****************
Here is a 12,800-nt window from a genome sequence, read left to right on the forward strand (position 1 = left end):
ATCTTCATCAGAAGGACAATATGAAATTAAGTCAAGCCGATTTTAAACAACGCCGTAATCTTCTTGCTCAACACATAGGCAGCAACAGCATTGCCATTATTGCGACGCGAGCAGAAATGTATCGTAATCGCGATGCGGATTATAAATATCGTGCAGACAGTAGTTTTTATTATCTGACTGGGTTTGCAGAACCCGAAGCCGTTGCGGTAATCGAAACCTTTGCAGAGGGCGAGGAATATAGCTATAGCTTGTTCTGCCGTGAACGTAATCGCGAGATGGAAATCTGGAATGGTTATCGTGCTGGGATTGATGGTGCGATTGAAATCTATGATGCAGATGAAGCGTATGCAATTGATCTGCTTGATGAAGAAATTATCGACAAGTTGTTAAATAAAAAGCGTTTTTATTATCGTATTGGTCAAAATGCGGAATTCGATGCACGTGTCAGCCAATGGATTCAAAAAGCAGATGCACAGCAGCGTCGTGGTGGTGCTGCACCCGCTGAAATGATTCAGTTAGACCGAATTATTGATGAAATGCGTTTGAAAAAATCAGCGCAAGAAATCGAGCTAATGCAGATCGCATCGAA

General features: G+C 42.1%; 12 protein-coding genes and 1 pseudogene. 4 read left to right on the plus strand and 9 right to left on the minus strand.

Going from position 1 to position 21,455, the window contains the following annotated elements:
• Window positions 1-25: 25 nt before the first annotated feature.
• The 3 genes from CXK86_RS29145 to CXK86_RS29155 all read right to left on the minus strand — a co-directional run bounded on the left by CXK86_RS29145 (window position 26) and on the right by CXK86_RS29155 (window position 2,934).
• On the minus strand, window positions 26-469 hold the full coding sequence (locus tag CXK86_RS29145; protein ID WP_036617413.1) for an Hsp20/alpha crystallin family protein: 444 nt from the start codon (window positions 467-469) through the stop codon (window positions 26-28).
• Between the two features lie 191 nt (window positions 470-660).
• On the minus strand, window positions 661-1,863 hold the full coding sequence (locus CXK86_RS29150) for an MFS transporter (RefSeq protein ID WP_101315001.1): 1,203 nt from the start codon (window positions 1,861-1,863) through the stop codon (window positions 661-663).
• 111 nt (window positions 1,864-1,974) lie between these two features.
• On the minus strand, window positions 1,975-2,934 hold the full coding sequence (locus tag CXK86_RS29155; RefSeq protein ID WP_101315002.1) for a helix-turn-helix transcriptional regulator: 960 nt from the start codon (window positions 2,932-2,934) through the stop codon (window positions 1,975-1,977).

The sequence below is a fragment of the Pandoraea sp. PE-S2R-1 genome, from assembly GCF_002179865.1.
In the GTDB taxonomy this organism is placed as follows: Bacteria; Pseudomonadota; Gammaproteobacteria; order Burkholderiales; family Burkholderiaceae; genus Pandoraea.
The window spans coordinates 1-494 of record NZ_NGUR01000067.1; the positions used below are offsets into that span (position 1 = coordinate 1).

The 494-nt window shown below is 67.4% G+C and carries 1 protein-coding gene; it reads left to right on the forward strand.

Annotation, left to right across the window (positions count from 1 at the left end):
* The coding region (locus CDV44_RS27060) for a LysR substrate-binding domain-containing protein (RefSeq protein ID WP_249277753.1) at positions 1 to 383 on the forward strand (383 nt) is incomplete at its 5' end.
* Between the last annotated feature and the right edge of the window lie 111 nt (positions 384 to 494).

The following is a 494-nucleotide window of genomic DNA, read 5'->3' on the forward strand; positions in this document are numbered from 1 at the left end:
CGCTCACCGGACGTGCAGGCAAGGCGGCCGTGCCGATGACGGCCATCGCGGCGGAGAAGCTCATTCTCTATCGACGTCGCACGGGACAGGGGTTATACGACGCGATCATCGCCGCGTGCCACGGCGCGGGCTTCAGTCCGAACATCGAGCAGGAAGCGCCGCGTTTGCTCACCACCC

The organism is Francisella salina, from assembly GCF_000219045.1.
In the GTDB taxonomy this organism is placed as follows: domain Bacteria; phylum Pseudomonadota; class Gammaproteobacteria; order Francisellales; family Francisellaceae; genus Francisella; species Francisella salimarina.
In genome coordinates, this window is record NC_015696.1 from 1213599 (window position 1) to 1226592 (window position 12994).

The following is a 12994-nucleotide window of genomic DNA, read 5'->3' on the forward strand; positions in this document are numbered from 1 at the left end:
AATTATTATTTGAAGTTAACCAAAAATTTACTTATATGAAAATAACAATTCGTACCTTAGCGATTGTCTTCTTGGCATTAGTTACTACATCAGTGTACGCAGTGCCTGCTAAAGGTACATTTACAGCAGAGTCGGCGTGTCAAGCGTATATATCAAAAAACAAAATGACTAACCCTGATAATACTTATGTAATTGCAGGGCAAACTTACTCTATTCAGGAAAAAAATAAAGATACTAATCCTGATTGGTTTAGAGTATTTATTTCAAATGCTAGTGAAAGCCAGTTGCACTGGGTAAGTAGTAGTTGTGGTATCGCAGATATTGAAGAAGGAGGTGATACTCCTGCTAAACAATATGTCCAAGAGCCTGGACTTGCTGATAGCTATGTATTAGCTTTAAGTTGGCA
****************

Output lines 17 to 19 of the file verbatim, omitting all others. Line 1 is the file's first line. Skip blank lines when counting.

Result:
* The coding region (locus CDV44_RS27060) for a LysR substrate-binding domain-containing protein (RefSeq protein ID WP_249277753.1) at positions 1 to 383 on the forward strand (383 nt) is incomplete at its 5' end.
* Between the last annotated feature and the right edge of the window lie 111 nt (positions 384 to 494).

The following is a 494-nucleotide window of genomic DNA, read 5'->3' on the forward strand; positions in this document are numbered from 1 at the left end: